Archbishop Chaput closed his statement by warning the the "legislative coercion directed against the gay community in one state has implications for gays in every other state. If bigots in one state succeed in coercive laws like Proposition 8, bigots in other states will try the same."

Funny how one man's constitutional crisis is another man's right to legislate. While I seriously doubt that SB1098 will pass, because of it's constitutional limitations, I'm also well aware that opponents of gay marriage don't find any problems with changing state constitutions in order to push their agenda. SB 1098 is not an attempt to change constitutional language to pursuit an agenda against the Church. It's an attempt to give laity who actually fund the operations of parishes and dioceses the legal responsibility in how those funds are used and accounted for. The two embezzlement cases which are the impetus for this bill, amounted to over 1.4 million dollars. That's not chump change and it's not novel.

Ultimately, I believe it's the laity themselves who should be taking charge in over site matters, and not state legislatures. The problem is the laity have no real over site authority in Canon Law. Their only recourse is secular law when embezzlement issues come to the forefront. This is exactly the same conundrum faced by sexual abuse victims. The only people who seem to get any justice from diocesan or Vatican officials are right wing fundamentalists, as the Australian Church has found out.

Along these same lines, the Legion of Christ was supposed to have come out with a statement as to the extent of the sexual abuse and embezzlement of Fr. Maciel, but that now appears to be on indefinite hold. Some observers feel Cardinal Rode, who is the head of the Congregation for Institutes of Consecrated Life and Societies of Apostolic Life and has jurisdiction over the Legion, is also in the pocket of the Legion. There for Rode represents a conflict of interest and should be removed from having anything to do with the Legion. Even the very traditional Cardinal Pell has come out in favor of an independent Vatican investigation.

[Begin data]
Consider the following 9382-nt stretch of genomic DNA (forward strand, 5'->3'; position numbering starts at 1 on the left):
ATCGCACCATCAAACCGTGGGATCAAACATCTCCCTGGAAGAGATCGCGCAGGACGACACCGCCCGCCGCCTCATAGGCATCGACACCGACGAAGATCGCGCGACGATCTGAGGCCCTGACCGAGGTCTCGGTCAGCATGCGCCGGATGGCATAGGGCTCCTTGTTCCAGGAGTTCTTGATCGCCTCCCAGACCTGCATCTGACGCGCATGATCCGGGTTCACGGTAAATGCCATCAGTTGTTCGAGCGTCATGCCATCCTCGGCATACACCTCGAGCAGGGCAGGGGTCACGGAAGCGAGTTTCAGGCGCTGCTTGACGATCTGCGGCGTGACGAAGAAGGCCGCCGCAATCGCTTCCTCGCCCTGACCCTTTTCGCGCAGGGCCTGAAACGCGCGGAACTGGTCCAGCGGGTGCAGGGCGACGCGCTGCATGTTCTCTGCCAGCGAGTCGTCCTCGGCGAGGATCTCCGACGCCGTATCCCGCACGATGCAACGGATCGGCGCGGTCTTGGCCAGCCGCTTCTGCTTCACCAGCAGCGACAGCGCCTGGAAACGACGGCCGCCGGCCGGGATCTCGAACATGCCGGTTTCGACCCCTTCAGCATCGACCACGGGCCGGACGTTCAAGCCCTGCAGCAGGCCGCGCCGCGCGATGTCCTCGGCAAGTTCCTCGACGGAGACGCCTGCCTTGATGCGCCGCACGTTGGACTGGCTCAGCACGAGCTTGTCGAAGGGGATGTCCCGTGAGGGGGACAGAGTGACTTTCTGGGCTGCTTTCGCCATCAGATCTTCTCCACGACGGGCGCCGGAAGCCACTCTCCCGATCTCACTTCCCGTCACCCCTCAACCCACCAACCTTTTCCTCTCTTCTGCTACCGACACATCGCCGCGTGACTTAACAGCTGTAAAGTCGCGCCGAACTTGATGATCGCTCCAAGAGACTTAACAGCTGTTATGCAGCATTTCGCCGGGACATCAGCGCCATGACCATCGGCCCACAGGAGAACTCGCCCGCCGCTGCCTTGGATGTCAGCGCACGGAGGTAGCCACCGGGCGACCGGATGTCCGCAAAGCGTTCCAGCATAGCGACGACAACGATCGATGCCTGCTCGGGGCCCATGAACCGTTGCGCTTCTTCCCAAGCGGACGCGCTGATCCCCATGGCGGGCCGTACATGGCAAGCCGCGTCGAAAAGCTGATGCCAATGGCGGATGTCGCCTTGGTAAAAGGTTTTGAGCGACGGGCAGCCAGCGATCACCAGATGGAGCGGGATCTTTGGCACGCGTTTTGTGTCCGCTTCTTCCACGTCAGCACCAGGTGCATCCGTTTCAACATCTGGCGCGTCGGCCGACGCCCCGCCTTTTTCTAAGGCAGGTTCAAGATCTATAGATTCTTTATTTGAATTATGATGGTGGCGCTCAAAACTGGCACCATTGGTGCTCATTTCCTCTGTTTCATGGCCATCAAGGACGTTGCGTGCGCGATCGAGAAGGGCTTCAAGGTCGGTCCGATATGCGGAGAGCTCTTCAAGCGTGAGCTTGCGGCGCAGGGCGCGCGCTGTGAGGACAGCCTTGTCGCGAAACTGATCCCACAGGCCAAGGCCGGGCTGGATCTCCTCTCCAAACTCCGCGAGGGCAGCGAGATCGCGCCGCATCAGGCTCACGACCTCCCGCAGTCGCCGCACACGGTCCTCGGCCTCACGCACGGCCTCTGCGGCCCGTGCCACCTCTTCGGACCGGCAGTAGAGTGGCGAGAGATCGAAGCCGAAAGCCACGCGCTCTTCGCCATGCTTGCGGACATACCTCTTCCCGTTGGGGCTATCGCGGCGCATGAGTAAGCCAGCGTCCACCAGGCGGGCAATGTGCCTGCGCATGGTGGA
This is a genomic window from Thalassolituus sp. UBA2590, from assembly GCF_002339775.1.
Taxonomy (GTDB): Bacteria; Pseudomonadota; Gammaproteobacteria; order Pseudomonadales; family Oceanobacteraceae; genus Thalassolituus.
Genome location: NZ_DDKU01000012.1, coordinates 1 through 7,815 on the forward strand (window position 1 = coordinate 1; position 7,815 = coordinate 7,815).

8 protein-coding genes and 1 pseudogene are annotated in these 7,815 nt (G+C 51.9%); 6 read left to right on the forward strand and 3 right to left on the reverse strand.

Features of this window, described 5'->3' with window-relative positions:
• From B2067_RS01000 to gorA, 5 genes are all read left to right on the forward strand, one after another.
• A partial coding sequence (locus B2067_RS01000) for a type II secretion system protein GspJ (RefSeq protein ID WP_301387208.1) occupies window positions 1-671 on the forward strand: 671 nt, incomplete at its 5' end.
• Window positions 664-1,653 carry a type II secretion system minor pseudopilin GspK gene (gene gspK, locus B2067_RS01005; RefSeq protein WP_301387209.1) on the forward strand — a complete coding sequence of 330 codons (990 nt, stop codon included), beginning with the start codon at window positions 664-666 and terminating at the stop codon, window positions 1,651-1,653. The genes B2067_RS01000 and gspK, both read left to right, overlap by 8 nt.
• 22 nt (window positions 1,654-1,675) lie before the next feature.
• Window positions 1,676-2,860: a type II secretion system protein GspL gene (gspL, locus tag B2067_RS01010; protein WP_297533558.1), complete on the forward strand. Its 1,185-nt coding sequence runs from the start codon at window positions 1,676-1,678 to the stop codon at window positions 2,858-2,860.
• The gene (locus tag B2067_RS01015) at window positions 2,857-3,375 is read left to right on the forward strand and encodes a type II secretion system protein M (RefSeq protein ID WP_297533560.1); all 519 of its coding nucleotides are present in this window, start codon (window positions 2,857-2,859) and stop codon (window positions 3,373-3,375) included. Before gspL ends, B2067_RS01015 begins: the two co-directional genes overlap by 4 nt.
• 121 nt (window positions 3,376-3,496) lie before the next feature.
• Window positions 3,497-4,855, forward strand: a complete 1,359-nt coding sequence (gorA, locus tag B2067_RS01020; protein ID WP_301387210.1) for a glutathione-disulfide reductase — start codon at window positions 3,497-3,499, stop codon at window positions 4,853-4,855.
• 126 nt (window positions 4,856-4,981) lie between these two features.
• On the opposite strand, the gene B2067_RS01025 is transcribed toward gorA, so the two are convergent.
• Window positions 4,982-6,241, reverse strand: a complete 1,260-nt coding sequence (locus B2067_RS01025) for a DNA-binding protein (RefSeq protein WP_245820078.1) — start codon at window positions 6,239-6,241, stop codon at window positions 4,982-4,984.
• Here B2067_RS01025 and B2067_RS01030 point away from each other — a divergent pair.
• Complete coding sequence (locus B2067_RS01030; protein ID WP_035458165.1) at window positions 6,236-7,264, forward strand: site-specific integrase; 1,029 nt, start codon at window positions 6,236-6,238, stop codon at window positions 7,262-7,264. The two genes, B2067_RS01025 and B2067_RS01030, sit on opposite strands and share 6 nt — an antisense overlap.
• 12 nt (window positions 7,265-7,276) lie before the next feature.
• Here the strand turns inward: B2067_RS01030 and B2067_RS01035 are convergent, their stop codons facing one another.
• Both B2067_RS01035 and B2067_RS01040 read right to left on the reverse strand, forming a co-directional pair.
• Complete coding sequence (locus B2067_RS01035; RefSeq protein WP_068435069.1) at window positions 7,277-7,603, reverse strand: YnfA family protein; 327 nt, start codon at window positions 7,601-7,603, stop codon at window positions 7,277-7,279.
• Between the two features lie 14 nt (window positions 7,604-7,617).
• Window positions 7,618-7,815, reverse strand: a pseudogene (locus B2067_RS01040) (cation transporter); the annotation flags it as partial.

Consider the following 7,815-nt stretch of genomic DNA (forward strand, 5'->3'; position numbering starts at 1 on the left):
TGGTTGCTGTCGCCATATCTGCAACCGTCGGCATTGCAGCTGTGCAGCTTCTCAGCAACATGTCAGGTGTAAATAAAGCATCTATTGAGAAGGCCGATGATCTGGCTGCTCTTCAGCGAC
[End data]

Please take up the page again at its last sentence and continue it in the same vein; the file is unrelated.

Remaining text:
In my mind the Legion represents the two signature issues of transparency and accountability, that of sexual abuse and financial embezzlement. The Vatican could go a long way in restoring the laity's trust in their ecclesial institutions if they dealt openly and honestly with the Legion and Maciel. Continue to stonewall with the Legion, continue to frustrate justice for abuse victims, continue to balk at any financial over site and the laity will continue to seek redress in secular law. They have no other choice.

In the meantime, in Connecticut, turn about is fair play. What goes around comes around and Karma rules.


  1. woohoo!! it takes what it takes!!!
    me likey!

    delizza :)

  2. What I find really interesting is that it seems to be the same names who were telling us that "abortion is all that matters, vote republican or else", the same ones who tried to use their authority to manipulate the election results. It is the same names that seem to be squealing the loudest now. I wonder why?

    Good or bad aside, odds are none of them have read it, and none of them has a clue what it really says.

    In my paradigms, anyone who fights legislation that would ultimately make them accountable for their actions is hiding something, and most likely is guilty and will end up embarrased and/or incarcerated once the legislation is passed.